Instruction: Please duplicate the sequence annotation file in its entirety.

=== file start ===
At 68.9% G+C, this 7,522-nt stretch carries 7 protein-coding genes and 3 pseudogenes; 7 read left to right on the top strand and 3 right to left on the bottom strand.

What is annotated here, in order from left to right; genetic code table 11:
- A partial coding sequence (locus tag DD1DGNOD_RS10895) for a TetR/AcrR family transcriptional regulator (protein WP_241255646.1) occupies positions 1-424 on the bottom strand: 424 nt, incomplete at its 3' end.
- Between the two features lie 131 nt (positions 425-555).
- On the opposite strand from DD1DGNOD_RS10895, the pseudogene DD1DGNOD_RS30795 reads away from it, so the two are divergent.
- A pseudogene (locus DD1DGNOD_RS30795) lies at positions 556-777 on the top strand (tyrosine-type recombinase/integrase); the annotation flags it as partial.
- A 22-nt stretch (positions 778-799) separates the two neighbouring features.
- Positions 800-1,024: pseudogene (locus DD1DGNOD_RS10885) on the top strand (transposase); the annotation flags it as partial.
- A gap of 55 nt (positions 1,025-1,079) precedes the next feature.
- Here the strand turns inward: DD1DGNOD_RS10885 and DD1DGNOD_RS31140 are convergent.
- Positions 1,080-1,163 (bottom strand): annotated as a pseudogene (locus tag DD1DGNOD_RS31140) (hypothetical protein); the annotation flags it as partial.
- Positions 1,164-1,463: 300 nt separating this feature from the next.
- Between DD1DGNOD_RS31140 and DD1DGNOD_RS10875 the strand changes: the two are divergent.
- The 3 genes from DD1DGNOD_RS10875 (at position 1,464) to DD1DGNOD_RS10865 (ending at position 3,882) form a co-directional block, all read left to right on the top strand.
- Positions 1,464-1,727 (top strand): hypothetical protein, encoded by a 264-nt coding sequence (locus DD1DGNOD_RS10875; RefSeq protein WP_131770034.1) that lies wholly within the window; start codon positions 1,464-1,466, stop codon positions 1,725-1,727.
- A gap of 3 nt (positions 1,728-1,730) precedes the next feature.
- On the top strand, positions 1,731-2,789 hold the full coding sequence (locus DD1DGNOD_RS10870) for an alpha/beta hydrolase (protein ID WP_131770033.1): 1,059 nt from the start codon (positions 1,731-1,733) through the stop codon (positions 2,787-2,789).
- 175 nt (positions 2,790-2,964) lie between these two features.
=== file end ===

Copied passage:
At 68.9% G+C, this 7,522-nt stretch carries 7 protein-coding genes and 3 pseudogenes; 7 read left to right on the top strand and 3 right to left on the bottom strand.

What is annotated here, in order from left to right; genetic code table 11:
- A partial coding sequence (locus tag DD1DGNOD_RS10895) for a TetR/AcrR family transcriptional regulator (protein WP_241255646.1) occupies positions 1-424 on the bottom strand: 424 nt, incomplete at its 3' end.
- Between the two features lie 131 nt (positions 425-555).
- On the opposite strand from DD1DGNOD_RS10895, the pseudogene DD1DGNOD_RS30795 reads away from it, so the two are divergent.
- A pseudogene (locus DD1DGNOD_RS30795) lies at positions 556-777 on the top strand (tyrosine-type recombinase/integrase); the annotation flags it as partial.
- A 22-nt stretch (positions 778-799) separates the two neighbouring features.
- Positions 800-1,024: pseudogene (locus DD1DGNOD_RS10885) on the top strand (transposase); the annotation flags it as partial.
- A gap of 55 nt (positions 1,025-1,079) precedes the next feature.
- Here the strand turns inward: DD1DGNOD_RS10885 and DD1DGNOD_RS31140 are convergent.
- Positions 1,080-1,163 (bottom strand): annotated as a pseudogene (locus tag DD1DGNOD_RS31140) (hypothetical protein); the annotation flags it as partial.
- Positions 1,164-1,463: 300 nt separating this feature from the next.
- Between DD1DGNOD_RS31140 and DD1DGNOD_RS10875 the strand changes: the two are divergent.
- The 3 genes from DD1DGNOD_RS10875 (at position 1,464) to DD1DGNOD_RS10865 (ending at position 3,882) form a co-directional block, all read left to right on the top strand.
- Positions 1,464-1,727 (top strand): hypothetical protein, encoded by a 264-nt coding sequence (locus DD1DGNOD_RS10875; RefSeq protein WP_131770034.1) that lies wholly within the window; start codon positions 1,464-1,466, stop codon positions 1,725-1,727.
- A gap of 3 nt (positions 1,728-1,730) precedes the next feature.
- On the top strand, positions 1,731-2,789 hold the full coding sequence (locus DD1DGNOD_RS10870) for an alpha/beta hydrolase (protein ID WP_131770033.1): 1,059 nt from the start codon (positions 1,731-1,733) through the stop codon (positions 2,787-2,789).
- 175 nt (positions 2,790-2,964) lie between these two features.